In baseball, the world can look like a much different place at the end of the ninth inning than it did at the first pitch. Such was Friday's wild ride for Daniel Robertson and the Oakland Athletics organization.
Robertson, the A's newly minted top prospect, homered and drove in a career-high six runs as Class A Advanced Stockton pounded San Jose, 17-6.
"Tonight was a crazy, crazy night," Robertson said after Friday's win. "Fourth of July, the whole trade thing, and the way we came out and played and hit the ball around was pretty special."
The "whole trade thing" drastically altered the landscape of the A's system when Oakland agreed to send shortstop Addison Russell, its former top prospect, outfielder Billy McKinney and right-hander Dan Straily to the Cubs for Major League starting pitchers Jeff Samardzija and Jason Hammel.
Robertson entered Friday night as teammates with McKinney, who was informed prior to the game that he would not be in the lineup. A few innings into the contest, word spread that a trade was in the works.
"It was weird," Robertson said. "That's one word to describe it. It's weird, but it's the business. It's baseball, and I wish those guys the best of luck. They're great ballplayers. I expect them to do what they've been doing."
With McKinney in the dugout in street clothes, his former teammates went to work in a big way. Robertson doubled and scored in the first inning and brought home a run with a sacrifice fly in the second.
Stockton erupted for 15 runs between the fifth and sixth to put the game well out of reach. In the fifth, Robertson singled home a pair of runs, then capped his night an inning later.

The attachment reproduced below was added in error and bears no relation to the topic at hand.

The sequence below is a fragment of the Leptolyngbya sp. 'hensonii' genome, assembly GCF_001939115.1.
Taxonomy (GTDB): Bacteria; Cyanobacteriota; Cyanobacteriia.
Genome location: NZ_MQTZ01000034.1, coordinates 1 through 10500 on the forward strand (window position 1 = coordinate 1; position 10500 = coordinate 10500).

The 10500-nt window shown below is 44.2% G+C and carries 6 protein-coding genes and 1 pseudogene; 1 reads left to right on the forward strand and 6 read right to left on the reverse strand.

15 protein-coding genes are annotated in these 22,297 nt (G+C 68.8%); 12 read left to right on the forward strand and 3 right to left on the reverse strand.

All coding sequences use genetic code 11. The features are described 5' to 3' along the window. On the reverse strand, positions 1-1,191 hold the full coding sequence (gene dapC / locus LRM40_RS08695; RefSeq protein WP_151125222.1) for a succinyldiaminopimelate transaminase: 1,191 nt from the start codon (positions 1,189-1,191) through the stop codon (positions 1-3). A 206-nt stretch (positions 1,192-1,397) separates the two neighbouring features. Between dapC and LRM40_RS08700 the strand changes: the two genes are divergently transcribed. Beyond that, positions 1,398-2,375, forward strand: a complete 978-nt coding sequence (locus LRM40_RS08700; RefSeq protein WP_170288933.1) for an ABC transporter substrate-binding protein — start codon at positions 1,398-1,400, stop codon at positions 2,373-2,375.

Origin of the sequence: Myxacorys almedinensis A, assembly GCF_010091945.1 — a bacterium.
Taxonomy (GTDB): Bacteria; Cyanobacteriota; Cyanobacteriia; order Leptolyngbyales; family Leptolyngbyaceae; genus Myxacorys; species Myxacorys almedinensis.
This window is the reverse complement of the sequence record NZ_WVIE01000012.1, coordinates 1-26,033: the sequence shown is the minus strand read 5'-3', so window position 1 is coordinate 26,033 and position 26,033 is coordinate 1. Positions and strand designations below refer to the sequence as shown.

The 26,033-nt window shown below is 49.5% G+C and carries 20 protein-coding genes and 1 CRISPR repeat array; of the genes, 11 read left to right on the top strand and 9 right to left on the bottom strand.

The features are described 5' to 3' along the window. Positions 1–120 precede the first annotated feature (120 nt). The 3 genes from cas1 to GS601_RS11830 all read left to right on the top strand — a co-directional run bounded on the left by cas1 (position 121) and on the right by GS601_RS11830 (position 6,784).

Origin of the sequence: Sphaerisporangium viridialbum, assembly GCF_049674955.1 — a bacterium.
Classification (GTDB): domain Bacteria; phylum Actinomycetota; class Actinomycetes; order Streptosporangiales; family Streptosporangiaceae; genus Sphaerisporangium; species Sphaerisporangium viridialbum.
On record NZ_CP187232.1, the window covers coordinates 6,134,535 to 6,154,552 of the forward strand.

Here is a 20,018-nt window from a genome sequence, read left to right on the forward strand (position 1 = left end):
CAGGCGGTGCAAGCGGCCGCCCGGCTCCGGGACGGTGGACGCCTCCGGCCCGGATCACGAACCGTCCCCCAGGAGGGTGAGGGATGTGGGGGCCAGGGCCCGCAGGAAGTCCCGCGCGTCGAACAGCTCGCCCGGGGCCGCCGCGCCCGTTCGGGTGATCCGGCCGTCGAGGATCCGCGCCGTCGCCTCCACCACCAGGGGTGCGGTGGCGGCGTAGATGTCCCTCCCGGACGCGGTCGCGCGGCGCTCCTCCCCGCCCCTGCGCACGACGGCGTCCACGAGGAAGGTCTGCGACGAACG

"[The trade] probably kept our mind off of hitting and we went up there hacking," he said. "Joking aside, honestly, I went up to the plate for one of my at-bats and heard the catcher and umpire talking that there was a big trade that just went down. I was like, 'Yeah, honestly, I'm shocked. I don't even know how I'm going to hit right now.' And I ended up hitting a home run, which actually was kind of funny."
The three-run shot gave Robertson his final RBIs. The 20-year-old shortstop lifted his average to .302 and jumped to the top of MLB.com's prospect list in the A's system.
"It crosses your mind," he said, "but I've always told myself, 'Just go out and play. Do what you love to do and have fun doing it. Whatever happens along the road happens.' I can't control whatever happens. If Addison was still in the system -- and we moved up together -- and I moved to a different position or whatever, you really can't control what happens. I've always told myself to go out, play hard, do what I love to do, and that's just how I went about my business."
Stockton went 8-for-13 with runners in scoring position, and every member of the lineup had at least one hit. Robertson, Bobby Crocker and Ryan Gorton led the way with three apiece.
"I love being in the one- or two-hole, igniting this lineup, getting things going at the top of the lineup and scoring a lot of runs for the big bats behind me," Robertson said. "That's what I love doing. That's what I've loved doing all season."
The run support made for an easy night for Stockton starter Jake Sanchez (2-0), who gave up six runs -- four earned -- on eight hits and a walk while striking out five in seven innings.
San Jose's Chris Stratton (5-8) -- the Giants' seventh-ranked prospect -- surrendered seven runs on six hits and four walks with three strikeouts over 4 1/3 frames.